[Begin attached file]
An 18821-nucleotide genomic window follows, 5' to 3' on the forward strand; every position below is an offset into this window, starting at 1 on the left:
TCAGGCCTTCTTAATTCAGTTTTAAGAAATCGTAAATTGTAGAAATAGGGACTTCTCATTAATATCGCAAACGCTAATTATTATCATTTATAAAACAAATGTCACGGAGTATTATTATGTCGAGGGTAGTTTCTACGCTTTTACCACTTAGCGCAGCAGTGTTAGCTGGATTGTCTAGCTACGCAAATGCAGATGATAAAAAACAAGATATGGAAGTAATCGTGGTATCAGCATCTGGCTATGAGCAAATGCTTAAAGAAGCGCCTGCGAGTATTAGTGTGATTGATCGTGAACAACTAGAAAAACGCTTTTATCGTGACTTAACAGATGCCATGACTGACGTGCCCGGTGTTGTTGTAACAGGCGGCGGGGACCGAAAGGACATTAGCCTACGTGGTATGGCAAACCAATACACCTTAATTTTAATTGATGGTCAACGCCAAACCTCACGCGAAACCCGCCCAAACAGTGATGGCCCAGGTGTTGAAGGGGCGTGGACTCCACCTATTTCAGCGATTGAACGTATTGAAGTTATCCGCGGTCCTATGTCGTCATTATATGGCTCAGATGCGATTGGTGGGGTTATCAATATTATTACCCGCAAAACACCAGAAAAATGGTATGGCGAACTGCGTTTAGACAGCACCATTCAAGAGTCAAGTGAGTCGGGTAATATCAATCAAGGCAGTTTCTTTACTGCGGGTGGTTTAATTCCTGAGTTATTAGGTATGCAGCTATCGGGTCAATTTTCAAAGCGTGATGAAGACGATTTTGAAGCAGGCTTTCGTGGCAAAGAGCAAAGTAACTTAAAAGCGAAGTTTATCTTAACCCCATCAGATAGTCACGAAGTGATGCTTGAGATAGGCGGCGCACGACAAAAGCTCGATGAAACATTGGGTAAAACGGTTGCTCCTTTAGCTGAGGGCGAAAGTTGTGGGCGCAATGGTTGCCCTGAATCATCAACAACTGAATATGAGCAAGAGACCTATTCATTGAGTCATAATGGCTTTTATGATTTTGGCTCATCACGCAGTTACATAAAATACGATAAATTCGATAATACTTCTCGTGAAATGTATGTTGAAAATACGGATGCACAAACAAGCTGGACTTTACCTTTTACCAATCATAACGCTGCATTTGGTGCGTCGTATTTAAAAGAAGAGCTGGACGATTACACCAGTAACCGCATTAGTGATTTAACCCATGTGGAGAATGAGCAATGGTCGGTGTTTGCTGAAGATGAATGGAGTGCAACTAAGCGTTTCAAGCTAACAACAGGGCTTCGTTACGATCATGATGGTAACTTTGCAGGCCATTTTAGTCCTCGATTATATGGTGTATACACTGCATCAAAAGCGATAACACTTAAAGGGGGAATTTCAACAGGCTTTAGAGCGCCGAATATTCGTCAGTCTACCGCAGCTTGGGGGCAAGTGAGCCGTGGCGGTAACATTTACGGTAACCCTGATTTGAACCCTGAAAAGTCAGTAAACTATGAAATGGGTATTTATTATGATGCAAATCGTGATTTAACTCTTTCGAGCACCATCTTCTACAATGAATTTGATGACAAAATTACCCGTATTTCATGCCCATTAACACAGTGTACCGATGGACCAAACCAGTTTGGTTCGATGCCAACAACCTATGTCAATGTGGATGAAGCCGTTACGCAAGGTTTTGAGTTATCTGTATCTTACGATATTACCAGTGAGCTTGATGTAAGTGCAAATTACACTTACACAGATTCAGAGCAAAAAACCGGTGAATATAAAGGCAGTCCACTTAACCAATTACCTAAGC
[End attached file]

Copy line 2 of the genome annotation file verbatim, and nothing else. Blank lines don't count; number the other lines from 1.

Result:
TCAGGCCTTCTTAATTCAGTTTTAAGAAATCGTAAATTGTAGAAATAGGGACTTCTCATTAATATCGCAAACGCTAATTATTATCATTTATAAAACAAATGTCACGGAGTATTATTATGTCGAGGGTAGTTTCTACGCTTTTACCACTTAGCGCAGCAGTGTTAGCTGGATTGTCTAGCTACGCAAATGCAGATGATAAAAAACAAGATATGGAAGTAATCGTGGTATCAGCATCTGGCTATGAGCAAATGCTTAAAGAAGCGCCTGCGAGTATTAGTGTGATTGATCGTGAACAACTAGAAAAACGCTTTTATCGTGACTTAACAGATGCCATGACTGACGTGCCCGGTGTTGTTGTAACAGGCGGCGGGGACCGAAAGGACATTAGCCTACGTGGTATGGCAAACCAATACACCTTAATTTTAATTGATGGTCAACGCCAAACCTCACGCGAAACCCGCCCAAACAGTGATGGCCCAGGTGTTGAAGGGGCGTGGACTCCACCTATTTCAGCGATTGAACGTATTGAAGTTATCCGCGGTCCTATGTCGTCATTATATGGCTCAGATGCGATTGGTGGGGTTATCAATATTATTACCCGCAAAACACCAGAAAAATGGTATGGCGAACTGCGTTTAGACAGCACCATTCAAGAGTCAAGTGAGTCGGGTAATATCAATCAAGGCAGTTTCTTTACTGCGGGTGGTTTAATTCCTGAGTTATTAGGTATGCAGCTATCGGGTCAATTTTCAAAGCGTGATGAAGACGATTTTGAAGCAGGCTTTCGTGGCAAAGAGCAAAGTAACTTAAAAGCGAAGTTTATCTTAACCCCATCAGATAGTCACGAAGTGATGCTTGAGATAGGCGGCGCACGACAAAAGCTCGATGAAACATTGGGTAAAACGGTTGCTCCTTTAGCTGAGGGCGAAAGTTGTGGGCGCAATGGTTGCCCTGAATCATCAACAACTGAATATGAGCAAGAGACCTATTCATTGAGTCATAATGGCTTTTATGATTTTGGCTCATCACGCAGTTACATAAAATACGATAAATTCGATAATACTTCTCGTGAAATGTATGTTGAAAATACGGATGCACAAACAAGCTGGACTTTACCTTTTACCAATCATAACGCTGCATTTGGTGCGTCGTATTTAAAAGAAGAGCTGGACGATTACACCAGTAACCGCATTAGTGATTTAACCCATGTGGAGAATGAGCAATGGTCGGTGTTTGCTGAAGATGAATGGAGTGCAACTAAGCGTTTCAAGCTAACAACAGGGCTTCGTTACGATCATGATGGTAACTTTGCAGGCCATTTTAGTCCTCGATTATATGGTGTATACACTGCATCAAAAGCGATAACACTTAAAGGGGGAATTTCAACAGGCTTTAGAGCGCCGAATATTCGTCAGTCTACCGCAGCTTGGGGGCAAGTGAGCCGTGGCGGTAACATTTACGGTAACCCTGATTTGAACCCTGAAAAGTCAGTAAACTATGAAATGGGTATTTATTATGATGCAAATCGTGATTTAACTCTTTCGAGCACCATCTTCTACAATGAATTTGATGACAAAATTACCCGTATTTCATGCCCATTAACACAGTGTACCGATGGACCAAACCAGTTTGGTTCGATGCCAACAACCTATGTCAATGTGGATGAAGCCGTTACGCAAGGTTTTGAGTTATCTGTATCTTACGATATTACCAGTGAGCTTGATGTAAGTGCAAATTACACTTACACAGATTCAGAGCAAAAAACCGGTGAATATAAAGGCAGTCCACTTAACCAATTACCTAAGC